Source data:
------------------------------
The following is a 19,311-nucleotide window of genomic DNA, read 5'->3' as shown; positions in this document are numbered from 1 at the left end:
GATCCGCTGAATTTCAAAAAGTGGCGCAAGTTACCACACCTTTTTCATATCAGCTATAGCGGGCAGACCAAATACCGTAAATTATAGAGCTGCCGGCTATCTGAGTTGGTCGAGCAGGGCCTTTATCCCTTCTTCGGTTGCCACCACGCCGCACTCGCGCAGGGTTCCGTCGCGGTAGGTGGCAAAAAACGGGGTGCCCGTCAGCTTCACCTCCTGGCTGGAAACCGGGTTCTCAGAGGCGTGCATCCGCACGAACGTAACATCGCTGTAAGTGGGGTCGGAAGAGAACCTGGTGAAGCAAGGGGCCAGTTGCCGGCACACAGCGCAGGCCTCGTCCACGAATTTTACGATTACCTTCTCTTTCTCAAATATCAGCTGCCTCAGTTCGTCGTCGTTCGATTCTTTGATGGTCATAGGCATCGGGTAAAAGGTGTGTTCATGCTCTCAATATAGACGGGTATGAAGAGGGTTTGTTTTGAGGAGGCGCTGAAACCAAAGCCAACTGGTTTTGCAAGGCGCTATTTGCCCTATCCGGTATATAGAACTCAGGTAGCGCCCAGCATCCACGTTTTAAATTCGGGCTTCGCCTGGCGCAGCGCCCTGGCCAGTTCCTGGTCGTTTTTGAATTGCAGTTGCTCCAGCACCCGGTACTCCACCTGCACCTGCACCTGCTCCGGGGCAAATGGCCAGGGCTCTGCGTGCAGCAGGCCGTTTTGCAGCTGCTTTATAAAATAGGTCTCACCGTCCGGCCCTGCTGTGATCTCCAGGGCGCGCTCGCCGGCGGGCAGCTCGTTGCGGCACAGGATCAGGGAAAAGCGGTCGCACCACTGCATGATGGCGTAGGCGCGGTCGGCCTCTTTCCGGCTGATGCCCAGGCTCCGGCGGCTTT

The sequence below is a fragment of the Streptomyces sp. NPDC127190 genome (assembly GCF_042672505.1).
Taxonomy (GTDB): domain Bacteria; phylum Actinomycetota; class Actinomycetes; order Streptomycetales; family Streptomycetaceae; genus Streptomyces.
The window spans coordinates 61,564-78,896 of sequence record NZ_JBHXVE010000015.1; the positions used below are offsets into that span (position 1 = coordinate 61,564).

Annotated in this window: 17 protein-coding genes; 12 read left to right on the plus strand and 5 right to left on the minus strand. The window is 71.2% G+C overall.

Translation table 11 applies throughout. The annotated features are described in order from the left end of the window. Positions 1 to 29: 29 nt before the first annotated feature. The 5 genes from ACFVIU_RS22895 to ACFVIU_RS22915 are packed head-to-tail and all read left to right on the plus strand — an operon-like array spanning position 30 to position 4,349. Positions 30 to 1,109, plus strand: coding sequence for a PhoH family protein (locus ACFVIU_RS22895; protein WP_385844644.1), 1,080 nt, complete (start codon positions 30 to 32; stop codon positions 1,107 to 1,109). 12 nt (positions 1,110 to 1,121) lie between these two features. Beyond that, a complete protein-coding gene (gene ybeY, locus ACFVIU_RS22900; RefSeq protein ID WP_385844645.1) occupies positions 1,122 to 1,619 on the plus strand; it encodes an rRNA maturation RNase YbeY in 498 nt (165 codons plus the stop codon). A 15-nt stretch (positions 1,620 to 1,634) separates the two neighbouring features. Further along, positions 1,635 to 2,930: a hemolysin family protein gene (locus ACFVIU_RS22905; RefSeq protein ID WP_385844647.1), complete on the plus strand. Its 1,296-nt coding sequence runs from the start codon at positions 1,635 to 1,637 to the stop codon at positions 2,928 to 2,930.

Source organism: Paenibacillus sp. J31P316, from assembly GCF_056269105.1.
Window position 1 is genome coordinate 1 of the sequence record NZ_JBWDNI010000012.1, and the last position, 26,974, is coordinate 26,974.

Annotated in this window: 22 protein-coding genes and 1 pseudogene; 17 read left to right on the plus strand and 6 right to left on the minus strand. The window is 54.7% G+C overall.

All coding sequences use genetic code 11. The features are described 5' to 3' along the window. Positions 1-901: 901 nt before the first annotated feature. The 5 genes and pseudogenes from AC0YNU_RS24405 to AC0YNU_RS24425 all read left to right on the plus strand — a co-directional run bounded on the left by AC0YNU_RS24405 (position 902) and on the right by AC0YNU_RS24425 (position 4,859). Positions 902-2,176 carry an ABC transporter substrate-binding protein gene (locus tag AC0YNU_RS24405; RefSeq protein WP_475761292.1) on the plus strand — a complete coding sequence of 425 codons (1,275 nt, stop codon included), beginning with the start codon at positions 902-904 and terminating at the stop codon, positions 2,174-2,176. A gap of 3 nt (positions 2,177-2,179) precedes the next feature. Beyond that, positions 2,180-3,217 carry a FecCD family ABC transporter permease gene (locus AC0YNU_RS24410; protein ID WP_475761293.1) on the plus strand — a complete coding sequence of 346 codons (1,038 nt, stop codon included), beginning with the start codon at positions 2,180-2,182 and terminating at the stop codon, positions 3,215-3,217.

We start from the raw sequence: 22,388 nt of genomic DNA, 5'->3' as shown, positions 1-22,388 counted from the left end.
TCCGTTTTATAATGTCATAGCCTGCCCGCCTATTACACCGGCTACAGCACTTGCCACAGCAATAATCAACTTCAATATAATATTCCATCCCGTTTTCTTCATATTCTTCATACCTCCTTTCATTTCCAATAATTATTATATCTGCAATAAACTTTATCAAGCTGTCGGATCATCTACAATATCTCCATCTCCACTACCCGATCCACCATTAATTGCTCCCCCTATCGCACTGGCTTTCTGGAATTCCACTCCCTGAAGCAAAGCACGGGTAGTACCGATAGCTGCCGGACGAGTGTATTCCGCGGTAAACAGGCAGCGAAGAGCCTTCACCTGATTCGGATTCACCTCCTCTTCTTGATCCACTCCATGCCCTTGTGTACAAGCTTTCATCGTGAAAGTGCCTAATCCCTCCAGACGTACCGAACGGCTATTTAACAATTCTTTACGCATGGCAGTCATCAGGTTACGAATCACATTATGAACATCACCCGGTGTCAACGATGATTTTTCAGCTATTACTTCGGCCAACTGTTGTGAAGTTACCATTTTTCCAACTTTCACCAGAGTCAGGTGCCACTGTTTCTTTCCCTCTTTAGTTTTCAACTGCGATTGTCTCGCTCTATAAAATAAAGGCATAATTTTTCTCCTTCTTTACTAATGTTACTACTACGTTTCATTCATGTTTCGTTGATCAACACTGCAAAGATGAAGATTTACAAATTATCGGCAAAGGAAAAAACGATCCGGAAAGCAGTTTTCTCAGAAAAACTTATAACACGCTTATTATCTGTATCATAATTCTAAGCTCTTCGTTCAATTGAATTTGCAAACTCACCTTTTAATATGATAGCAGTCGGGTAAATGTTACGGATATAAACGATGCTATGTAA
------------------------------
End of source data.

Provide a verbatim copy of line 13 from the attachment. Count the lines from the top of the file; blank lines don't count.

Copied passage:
TCCGTTTTATAATGTCATAGCCTGCCCGCCTATTACACCGGCTACAGCACTTGCCACAGCAATAATCAACTTCAATATAATATTCCATCCCGTTTTCTTCATATTCTTCATACCTCCTTTCATTTCCAATAATTATTATATCTGCAATAAACTTTATCAAGCTGTCGGATCATCTACAATATCTCCATCTCCACTACCCGATCCACCATTAATTGCTCCCCCTATCGCACTGGCTTTCTGGAATTCCACTCCCTGAAGCAAAGCACGGGTAGTACCGATAGCTGCCGGACGAGTGTATTCCGCGGTAAACAGGCAGCGAAGAGCCTTCACCTGATTCGGATTCACCTCCTCTTCTTGATCCACTCCATGCCCTTGTGTACAAGCTTTCATCGTGAAAGTGCCTAATCCCTCCAGACGTACCGAACGGCTATTTAACAATTCTTTACGCATGGCAGTCATCAGGTTACGAATCACATTATGAACATCACCCGGTGTCAACGATGATTTTTCAGCTATTACTTCGGCCAACTGTTGTGAAGTTACCATTTTTCCAACTTTCACCAGAGTCAGGTGCCACTGTTTCTTTCCCTCTTTAGTTTTCAACTGCGATTGTCTCGCTCTATAAAATAAAGGCATAATTTTTCTCCTTCTTTACTAATGTTACTACTACGTTTCATTCATGTTTCGTTGATCAACACTGCAAAGATGAAGATTTACAAATTATCGGCAAAGGAAAAAACGATCCGGAAAGCAGTTTTCTCAGAAAAACTTATAACACGCTTATTATCTGTATCATAATTCTAAGCTCTTCGTTCAATTGAATTTGCAAACTCACCTTTTAATATGATAGCAGTCGGGTAAATGTTACGGATATAAACGATGCTATGTAA